Almost two years after new legislation was introduced, the ‘Carbon Monoxide Be Alarmed!’ campaign has indicated that changes have not had the desired effect.

The present rules in England and Wales only require landlords or agents to provide a CO alarm in properties with a solid fuel appliance - either coal or wood burning stoves. By contrast, in Scotland, the responsibility falls with the landlord to ensure each rental property includes a CO alarm.

Whilst the greatest risk of carbon monoxide poisoning is present where properties have solid fuel appliances, any form of burnt fuel can pose a threat, including gas. For this reason Energy UK, behind the campaign, is applying pressure on the government to update the legislation so that all tenants are protected.

“The government [should] extend the legislation to protect all private renters including those with a gas appliance which is over 80 percent of homes,” commented Lawrence Slade, chief executive of Energy UK and CO Be Alarmed! spokesperson.

“Private landlords have a legal responsibility to provide a CO alarm if solid fuel burning appliances are installed, but landlords, tenants, and home-owners need to be aware that the risk of CO poisoning extents to all types of combustion – including natural gas. Although the risk is small, CO detectors are not expensive and require very little maintenance, which is why the NLA recommends landlords install an alarm in every property with solid fuel, oil, or gas installations. It is best practice and may save a life,” added Chris Norris, head of policy of the National Landlords Association.

Interest rate speculation rises along with inflation figures

Interest rate speculation is rifeSpeculation of an imminent interest rates rise from the Bank of England has intensified, following news that inflation has hit 3%, its highest level in five years.

The Bank of England will reconvene to discuss interest rates in November, having already indicated that rising inflation was one of the biggest drivers for a likely rates rise.

In the meantime, September saw the Consumer Prices Index reach the 3% mark for the first time since 2012.

In recent weeks, Mark Carney, Governor of the Bank of England, has indicated that interest rates are likely to increase in the near future, albeit gradually. He noted in September, that rising inflation was one of the key factors to this likelihood.

Speaking to the Today programme in September, Carney said:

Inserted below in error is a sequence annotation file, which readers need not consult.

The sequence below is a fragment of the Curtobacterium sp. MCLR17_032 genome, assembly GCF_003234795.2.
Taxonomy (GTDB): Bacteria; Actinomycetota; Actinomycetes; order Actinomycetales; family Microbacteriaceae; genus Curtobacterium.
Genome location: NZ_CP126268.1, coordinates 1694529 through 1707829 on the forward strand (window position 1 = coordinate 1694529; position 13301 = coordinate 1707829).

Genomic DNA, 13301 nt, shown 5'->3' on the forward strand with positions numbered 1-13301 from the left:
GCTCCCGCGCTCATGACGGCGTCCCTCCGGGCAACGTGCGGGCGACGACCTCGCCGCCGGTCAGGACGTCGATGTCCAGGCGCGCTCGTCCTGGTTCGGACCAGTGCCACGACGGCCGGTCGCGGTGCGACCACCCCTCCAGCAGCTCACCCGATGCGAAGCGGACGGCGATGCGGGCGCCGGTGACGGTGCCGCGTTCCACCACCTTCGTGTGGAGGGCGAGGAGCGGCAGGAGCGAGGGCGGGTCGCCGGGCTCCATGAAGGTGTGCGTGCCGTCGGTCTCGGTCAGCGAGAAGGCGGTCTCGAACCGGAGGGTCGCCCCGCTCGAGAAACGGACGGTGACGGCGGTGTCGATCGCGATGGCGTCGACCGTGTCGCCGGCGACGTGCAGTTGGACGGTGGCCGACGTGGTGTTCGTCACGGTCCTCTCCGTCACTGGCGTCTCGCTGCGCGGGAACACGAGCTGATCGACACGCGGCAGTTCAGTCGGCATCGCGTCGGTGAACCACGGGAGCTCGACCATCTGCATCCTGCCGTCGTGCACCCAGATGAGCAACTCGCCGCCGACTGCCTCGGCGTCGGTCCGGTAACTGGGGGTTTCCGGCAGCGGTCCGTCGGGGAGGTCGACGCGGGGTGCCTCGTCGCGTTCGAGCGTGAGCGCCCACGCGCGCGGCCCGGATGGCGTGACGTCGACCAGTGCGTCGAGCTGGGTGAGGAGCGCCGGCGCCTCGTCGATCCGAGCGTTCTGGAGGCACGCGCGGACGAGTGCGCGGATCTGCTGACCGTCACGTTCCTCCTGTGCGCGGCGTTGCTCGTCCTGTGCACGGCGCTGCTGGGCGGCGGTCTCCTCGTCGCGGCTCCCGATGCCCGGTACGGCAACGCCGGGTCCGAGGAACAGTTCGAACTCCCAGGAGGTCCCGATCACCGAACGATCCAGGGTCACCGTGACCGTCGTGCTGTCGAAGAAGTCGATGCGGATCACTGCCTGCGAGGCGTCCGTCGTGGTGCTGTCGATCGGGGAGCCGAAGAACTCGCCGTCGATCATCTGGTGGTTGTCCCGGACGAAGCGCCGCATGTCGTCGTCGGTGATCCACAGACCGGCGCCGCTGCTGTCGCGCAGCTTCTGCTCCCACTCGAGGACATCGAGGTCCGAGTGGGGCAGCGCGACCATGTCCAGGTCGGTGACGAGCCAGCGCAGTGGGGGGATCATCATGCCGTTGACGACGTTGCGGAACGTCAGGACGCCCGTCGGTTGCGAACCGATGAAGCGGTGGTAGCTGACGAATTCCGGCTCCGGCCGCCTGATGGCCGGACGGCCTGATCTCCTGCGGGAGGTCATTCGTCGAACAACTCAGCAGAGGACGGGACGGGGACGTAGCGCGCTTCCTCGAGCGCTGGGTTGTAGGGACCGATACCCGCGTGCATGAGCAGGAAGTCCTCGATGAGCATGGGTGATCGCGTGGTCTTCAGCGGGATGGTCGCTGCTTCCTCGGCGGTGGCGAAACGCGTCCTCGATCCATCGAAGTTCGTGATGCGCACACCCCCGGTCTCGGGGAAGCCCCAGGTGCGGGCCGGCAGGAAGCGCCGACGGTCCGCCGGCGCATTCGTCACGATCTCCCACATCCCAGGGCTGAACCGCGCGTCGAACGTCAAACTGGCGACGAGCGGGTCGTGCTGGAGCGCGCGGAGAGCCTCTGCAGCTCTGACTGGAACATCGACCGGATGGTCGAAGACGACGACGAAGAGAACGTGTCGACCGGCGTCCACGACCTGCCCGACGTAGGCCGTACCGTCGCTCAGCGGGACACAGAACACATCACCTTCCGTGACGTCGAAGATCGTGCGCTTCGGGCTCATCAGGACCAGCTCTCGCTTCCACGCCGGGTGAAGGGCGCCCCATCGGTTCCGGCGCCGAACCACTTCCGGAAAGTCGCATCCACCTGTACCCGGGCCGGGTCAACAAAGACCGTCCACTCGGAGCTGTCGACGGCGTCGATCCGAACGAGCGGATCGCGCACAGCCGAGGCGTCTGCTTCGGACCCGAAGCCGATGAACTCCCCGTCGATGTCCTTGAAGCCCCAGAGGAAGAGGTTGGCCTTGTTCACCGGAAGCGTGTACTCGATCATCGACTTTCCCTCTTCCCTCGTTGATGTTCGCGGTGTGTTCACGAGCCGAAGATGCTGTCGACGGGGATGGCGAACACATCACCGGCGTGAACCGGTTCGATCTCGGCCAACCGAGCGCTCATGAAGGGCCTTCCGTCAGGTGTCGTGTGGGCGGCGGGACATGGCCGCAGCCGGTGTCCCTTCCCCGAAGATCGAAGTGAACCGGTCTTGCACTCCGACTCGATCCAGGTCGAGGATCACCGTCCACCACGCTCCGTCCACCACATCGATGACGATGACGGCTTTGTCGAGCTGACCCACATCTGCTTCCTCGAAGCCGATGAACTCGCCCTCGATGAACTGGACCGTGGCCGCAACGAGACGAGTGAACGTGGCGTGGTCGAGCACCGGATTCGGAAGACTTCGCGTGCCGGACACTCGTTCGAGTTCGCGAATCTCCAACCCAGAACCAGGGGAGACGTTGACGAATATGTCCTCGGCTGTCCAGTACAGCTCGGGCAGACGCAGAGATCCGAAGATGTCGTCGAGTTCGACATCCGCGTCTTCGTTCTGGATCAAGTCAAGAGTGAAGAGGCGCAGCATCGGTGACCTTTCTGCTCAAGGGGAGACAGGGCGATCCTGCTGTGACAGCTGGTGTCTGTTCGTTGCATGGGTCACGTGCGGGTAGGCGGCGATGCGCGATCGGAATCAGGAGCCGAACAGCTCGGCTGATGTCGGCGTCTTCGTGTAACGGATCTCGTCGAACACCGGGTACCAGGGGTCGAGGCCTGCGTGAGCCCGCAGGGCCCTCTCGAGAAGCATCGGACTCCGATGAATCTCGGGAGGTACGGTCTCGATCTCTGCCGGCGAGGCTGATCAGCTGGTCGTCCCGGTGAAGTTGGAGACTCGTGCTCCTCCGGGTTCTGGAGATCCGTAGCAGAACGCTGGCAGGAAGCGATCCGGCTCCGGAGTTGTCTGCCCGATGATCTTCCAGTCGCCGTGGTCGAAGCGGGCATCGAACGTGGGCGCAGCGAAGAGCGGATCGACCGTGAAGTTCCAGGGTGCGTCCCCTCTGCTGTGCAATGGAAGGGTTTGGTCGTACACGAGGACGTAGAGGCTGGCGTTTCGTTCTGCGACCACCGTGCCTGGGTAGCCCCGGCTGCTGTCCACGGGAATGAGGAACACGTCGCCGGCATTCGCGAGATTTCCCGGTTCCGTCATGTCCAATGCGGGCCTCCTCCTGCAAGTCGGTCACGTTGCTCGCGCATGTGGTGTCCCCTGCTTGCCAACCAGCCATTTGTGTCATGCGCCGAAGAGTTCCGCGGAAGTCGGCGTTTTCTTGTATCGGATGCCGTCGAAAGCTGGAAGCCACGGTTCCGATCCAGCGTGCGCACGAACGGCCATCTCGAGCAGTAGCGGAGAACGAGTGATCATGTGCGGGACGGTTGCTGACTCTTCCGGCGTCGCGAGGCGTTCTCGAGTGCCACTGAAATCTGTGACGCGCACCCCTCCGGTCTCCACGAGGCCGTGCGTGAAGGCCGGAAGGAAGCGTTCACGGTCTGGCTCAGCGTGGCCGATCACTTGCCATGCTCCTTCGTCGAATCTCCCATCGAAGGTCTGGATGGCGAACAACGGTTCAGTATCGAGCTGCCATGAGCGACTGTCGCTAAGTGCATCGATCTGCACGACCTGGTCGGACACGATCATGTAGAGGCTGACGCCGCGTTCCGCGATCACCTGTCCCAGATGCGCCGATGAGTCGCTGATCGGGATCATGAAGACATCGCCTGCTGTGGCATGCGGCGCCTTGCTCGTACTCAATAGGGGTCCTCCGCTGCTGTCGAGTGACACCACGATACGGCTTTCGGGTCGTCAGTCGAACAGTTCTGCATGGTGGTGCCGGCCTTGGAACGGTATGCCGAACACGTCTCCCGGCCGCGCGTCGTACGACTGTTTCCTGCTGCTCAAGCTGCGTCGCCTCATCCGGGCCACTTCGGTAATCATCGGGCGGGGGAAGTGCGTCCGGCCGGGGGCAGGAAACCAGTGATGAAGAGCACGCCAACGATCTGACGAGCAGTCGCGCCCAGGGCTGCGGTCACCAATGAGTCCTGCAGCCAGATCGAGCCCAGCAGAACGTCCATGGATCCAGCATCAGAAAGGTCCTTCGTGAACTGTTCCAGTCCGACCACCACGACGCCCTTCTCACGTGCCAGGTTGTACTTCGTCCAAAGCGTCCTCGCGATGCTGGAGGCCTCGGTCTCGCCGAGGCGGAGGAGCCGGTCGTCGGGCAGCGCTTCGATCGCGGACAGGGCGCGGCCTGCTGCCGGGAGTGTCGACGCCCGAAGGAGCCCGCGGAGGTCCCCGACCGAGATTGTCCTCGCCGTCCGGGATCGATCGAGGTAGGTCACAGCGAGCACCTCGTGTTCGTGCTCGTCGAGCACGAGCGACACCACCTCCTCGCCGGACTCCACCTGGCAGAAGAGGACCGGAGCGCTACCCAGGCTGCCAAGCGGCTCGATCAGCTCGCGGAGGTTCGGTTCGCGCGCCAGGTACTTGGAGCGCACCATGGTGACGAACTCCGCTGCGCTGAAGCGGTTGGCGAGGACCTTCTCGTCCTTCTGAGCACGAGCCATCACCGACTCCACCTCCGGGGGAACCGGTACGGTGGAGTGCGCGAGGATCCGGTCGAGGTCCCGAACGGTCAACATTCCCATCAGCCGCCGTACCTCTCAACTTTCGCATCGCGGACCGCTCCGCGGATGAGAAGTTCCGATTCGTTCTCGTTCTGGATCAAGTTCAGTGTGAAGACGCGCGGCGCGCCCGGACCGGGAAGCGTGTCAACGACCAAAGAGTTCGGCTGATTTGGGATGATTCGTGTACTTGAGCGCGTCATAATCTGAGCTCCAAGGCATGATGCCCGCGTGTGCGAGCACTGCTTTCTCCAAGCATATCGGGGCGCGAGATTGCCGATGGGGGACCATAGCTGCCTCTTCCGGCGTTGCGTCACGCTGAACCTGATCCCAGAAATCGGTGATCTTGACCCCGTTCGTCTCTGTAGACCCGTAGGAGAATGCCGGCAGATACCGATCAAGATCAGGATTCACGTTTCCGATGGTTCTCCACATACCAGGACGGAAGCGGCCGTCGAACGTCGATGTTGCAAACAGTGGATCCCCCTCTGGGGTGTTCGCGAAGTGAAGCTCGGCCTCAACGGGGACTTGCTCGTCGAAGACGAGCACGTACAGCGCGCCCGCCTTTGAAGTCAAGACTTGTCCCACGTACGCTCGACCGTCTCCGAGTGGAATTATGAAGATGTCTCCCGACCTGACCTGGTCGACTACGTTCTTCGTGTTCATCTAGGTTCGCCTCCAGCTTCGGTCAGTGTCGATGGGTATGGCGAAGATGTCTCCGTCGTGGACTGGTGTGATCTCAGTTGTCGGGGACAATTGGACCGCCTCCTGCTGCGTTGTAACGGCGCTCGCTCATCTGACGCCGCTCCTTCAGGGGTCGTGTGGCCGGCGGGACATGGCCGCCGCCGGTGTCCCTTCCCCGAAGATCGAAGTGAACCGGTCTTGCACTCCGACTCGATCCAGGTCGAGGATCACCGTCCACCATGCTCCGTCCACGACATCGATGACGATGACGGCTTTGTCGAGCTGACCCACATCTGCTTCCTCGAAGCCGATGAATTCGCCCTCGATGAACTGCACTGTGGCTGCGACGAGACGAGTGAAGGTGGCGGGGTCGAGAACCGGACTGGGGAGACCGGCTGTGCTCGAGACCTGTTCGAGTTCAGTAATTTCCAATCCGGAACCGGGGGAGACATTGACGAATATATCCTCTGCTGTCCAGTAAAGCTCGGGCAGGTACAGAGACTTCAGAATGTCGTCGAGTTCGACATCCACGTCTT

“What we have said is that if the economy continues on the track that it has been on - and all the indications are that it is - in the relatively near term you can expect that interest rates will increase.

“We are talking about just easing a bit off the accelerator to keep with the speed limit of the economy.

“So interest rate increases when they come - when and if they come - will be to a limited extent and in a gradual way.”

On the back of today’s news that inflation went up in September, Carney indicated that he believes this trend will continue over the next couple of months before gradually dropping back again, with the Bank’s aim to keep inflation at around the 2% mark.

In September, when the Bank’s Monetary Policy Committee (MPC) last met to discuss interest rates, they issued a statement indicating:

“Headline and core CPI inflation in August were slightly higher than anticipated.”

But, not all members of the MPC believe that an interest rates rise is inevitable, with the Bank of England’s newest deputy governor Sir Dave Ramsden stating:

“The majority of MPC members saw a case for removing some of the monetary stimulus in the coming months. I wasn’t in that majority.

“This was my first ever MPC member as a voter. I wasn’t in a position where I was part of that majority that thought - the way the degree of slack was diminishing, the way trade-off between slack and higher inflation was disappearing - was sufficient to give that signal.”

November will see the Bank's next quarterly Inflation Report as well as the next meeting of the MPC to discuss interest rates.

Andrew Turner, chief executive at Commercial Trust Limited, commented: